BAMAKO/SEVARE, Mali, (Reuters) – French and Malian troops advancing against Islamist rebels in northern Mali have reached Timbuktu, the fabled Saharan trading town occupied last year by al Qaeda-allied fighters, a Malian military source said today.
“They’ve gone past Niafounke and since yesterday evening are at the gates of Timbuktu,” the source, who asked not to be named, told Reuters in Bamako. The French and Malians had not so far encountered any resistance from the rebels at Timbuktu.
The source said the advancing troops had paused outside to prepare a strategy for entering the town, a labyrinth of ancient mosques and monuments and mud-brick homes, and for flushing out any Islamist fighters who might still be hiding inside.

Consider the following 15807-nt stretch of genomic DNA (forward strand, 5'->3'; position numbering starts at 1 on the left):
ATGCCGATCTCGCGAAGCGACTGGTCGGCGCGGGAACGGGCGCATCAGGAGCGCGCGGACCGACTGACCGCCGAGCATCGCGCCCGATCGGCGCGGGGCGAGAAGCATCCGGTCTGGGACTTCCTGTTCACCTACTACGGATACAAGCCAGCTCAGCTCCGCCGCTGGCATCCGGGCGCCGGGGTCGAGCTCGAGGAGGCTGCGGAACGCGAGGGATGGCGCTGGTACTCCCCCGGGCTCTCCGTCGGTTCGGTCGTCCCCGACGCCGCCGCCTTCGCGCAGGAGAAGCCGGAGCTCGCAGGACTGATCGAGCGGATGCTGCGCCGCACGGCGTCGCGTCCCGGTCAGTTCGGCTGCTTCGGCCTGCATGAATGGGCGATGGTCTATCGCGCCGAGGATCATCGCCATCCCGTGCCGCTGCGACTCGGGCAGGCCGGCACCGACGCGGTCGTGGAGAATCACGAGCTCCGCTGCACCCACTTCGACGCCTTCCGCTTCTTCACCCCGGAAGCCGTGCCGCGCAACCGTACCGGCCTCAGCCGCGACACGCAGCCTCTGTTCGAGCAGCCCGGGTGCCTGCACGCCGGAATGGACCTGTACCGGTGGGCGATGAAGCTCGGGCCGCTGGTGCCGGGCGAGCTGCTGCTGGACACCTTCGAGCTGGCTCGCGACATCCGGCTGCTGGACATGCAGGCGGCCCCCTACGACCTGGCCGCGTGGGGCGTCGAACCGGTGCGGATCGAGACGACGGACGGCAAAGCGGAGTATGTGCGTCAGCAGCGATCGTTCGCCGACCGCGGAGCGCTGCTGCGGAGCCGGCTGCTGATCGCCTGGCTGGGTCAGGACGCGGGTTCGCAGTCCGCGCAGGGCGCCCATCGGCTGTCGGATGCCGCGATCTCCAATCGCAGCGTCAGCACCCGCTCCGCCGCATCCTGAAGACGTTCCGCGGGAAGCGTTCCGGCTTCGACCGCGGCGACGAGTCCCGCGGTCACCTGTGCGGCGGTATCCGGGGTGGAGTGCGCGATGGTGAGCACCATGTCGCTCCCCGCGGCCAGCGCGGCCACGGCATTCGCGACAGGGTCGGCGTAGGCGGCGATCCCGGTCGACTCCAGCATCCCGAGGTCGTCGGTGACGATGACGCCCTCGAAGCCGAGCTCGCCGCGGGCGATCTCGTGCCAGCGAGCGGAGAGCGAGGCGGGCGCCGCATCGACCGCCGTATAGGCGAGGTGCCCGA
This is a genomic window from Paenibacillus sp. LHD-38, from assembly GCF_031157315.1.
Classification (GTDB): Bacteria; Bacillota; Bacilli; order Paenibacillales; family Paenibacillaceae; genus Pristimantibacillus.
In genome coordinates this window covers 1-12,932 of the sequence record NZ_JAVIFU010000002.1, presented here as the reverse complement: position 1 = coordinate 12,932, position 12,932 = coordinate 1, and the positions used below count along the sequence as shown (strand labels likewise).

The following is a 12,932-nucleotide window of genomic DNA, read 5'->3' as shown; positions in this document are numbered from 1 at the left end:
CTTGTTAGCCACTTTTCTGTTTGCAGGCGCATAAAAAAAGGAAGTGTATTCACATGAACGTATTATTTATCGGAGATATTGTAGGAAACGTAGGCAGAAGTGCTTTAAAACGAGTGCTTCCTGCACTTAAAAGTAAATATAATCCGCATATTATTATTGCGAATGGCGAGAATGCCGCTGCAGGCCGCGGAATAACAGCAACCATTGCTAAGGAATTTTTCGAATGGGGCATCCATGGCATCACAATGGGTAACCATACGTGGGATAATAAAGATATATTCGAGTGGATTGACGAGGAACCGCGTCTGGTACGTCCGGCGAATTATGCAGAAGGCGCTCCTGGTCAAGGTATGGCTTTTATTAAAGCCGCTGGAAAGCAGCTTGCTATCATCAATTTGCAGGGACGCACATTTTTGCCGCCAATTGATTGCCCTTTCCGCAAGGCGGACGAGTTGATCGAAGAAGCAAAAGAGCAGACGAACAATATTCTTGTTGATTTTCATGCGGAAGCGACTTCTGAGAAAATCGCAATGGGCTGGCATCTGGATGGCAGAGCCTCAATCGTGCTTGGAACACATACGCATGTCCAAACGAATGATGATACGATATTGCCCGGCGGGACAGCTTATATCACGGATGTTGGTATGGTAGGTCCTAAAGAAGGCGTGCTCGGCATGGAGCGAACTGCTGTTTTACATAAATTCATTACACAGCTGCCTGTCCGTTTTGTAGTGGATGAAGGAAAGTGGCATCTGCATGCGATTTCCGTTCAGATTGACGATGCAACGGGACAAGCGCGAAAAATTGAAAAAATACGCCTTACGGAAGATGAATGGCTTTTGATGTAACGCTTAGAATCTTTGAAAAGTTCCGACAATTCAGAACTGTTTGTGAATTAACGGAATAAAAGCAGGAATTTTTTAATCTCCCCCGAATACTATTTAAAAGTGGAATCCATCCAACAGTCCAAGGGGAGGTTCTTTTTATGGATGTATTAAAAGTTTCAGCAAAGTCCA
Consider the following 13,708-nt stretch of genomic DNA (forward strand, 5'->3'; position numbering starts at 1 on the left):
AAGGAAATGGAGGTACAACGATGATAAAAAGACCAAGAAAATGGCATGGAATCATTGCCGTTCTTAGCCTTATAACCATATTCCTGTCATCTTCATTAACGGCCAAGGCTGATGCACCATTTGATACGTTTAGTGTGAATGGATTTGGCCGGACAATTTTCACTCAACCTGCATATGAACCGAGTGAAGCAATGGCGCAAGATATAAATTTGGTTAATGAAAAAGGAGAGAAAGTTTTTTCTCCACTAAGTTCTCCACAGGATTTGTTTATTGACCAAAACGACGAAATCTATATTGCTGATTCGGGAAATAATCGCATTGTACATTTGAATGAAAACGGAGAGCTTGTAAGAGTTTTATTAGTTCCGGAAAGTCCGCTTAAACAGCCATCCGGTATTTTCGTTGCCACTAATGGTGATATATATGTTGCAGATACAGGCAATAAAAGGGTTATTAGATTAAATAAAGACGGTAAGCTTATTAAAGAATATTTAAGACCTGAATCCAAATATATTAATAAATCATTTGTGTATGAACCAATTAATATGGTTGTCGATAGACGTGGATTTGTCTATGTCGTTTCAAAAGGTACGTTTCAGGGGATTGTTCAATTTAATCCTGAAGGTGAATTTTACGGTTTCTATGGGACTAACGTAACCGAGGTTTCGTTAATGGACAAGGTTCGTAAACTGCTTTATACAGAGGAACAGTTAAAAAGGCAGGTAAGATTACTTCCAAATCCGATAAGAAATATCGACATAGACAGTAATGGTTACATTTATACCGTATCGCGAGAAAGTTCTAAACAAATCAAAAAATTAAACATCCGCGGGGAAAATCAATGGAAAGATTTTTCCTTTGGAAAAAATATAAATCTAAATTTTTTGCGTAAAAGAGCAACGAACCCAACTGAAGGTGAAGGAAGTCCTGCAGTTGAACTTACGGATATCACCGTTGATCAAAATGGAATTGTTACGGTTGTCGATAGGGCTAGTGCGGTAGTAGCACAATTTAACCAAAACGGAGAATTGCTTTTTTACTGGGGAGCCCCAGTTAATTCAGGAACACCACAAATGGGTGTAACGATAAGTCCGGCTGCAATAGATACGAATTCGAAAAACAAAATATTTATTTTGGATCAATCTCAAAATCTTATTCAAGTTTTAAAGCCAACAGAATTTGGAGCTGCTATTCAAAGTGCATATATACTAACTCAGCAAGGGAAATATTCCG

The United States and Europe are backing the U.N.-mandated Mali operation as a counterstrike against the threat of radical Islamist jihadists using the West African state’s inhospitable Sahara desert as a launching pad for international attacks.
Following relentless French air strikes against Islamist rebel positions and vehicles, the fast-moving French-led military offensive in Mali on Saturday seized Gao, the largest town in the north which had also been held by the rebels.
Malian and French officials said the mayor of Gao, Sadou Diallo, who had taken refuge in Bamako during the Islamist occupation, had been reinstalled at the head of the local administration while French, Malian, Chadian and Nigerien troops secured the town and the surrounding area.
As the French and Malian troops push into northern Mali, where another major Saharan town, Kidal, also remains in rebel hands, African troops from a continental intervention force expected to number 7,700 are being flown into the country, despite delays due to logistical problems.